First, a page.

Bankruptcy laws were designed to allow businesses and individual eliminate their unsecured, secured and other types of debt using the legal system.
Bankruptcy is a difficult decision since it stays on your credit report for as long as 10 years.
In addition, our experience shows us that people, who have declared bankruptcy, usually have not learned anything from the experience, and find themselves in financial difficulties the second time around.
Our advice is that you should avoid bankruptcy and use it only as a last resort, when no other ways have been found to resolve your situation and when you are certain that the situation you are presently having difficulties with will not be resolved any time soon.
Read also Consider the Following Options before Filing for Bankruptcy
There are 2 types of Bankruptcies Chapter 7 and Chapter 13.
Chapter 7 is a bankruptcy that protects some of the property you have. For that reason is the one that most consumers choose. In Chapter 7, a trustee is appointed by the court to collect and sell, if economically feasible, all property you own that is not otherwise exempted. The fact is that 99% of property you own is exempted. If you have investment properties such as second homes, or vacation properties they might not be exempt.
Among the requirements to qualify for chapter 7, one is that you cannot have been granted a chapter 7 discharge within the last 7 years.
A discharge is the court order that determines that creditors can not collect on the debt you have discharged
You can usually discharge the following debts:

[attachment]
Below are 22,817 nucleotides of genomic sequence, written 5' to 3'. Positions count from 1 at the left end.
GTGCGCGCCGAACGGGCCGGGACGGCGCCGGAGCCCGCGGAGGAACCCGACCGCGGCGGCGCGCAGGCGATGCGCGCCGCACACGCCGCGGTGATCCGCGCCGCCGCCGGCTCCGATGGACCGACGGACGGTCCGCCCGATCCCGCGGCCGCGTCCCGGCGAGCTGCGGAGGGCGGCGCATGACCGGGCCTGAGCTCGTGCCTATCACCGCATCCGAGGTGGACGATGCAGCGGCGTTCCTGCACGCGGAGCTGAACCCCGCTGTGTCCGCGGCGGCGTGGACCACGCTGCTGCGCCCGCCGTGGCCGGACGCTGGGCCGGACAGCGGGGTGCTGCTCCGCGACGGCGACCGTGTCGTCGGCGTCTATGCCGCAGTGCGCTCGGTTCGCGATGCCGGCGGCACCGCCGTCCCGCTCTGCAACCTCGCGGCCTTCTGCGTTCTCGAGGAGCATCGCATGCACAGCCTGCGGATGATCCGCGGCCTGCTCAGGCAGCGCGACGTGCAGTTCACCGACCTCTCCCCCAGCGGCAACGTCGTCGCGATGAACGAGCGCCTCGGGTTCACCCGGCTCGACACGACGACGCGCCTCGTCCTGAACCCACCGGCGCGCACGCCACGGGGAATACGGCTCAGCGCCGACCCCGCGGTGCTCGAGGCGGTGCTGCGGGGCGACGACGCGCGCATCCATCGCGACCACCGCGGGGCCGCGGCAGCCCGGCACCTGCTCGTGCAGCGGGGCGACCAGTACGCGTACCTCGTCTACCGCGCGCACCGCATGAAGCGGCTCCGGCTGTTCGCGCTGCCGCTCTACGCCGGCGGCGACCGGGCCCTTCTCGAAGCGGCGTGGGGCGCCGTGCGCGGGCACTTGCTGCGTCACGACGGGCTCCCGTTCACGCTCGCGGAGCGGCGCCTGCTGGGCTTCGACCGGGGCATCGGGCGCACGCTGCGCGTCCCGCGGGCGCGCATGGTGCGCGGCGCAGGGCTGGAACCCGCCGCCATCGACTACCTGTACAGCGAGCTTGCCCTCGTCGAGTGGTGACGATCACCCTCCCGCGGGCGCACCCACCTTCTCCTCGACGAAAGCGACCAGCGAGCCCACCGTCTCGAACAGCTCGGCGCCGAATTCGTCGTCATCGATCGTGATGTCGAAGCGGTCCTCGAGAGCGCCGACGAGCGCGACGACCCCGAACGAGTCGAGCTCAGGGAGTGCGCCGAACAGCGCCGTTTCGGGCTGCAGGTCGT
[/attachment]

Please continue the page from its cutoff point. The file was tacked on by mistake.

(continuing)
- All credit card debt.
- Personal loans.
- Eviction bills.
- Attorney and CPA bills.
- Medical bills.
- Creditor Lawsuits.
- Collection agency accounts.
- And others.
You would not usually be able to discharge the following debt:
- Most state and federal taxes.
- Child support.
- Alimony support.
- Debts from previous bankruptcies.
- And many others.
Also you do not have to include all debt in your filing, you could request to what is called “Reaffirm a debt” which is signing and filing a document with the court which states that you promise to repay all or a portion of the debt that may have been otherwise discharged under the bankruptcy filing.
Then we have chapter 13 Bankruptcy. People or businesses that could not qualify for chapter 7, for reasons such as their property not being exempted or others, can file for Chapter 13.
Chapter 13 generally permits individuals to keep their property by repaying their creditors out of their future income. In this agreement you would usually request the court to accept the repayment within 3 to 5 years.
There are some requirements for Chapter 13 in terms of maximum amounts you can discharge.
If you need an analysis to avoid bankruptcy please request it by filling out the following Free Analysis Form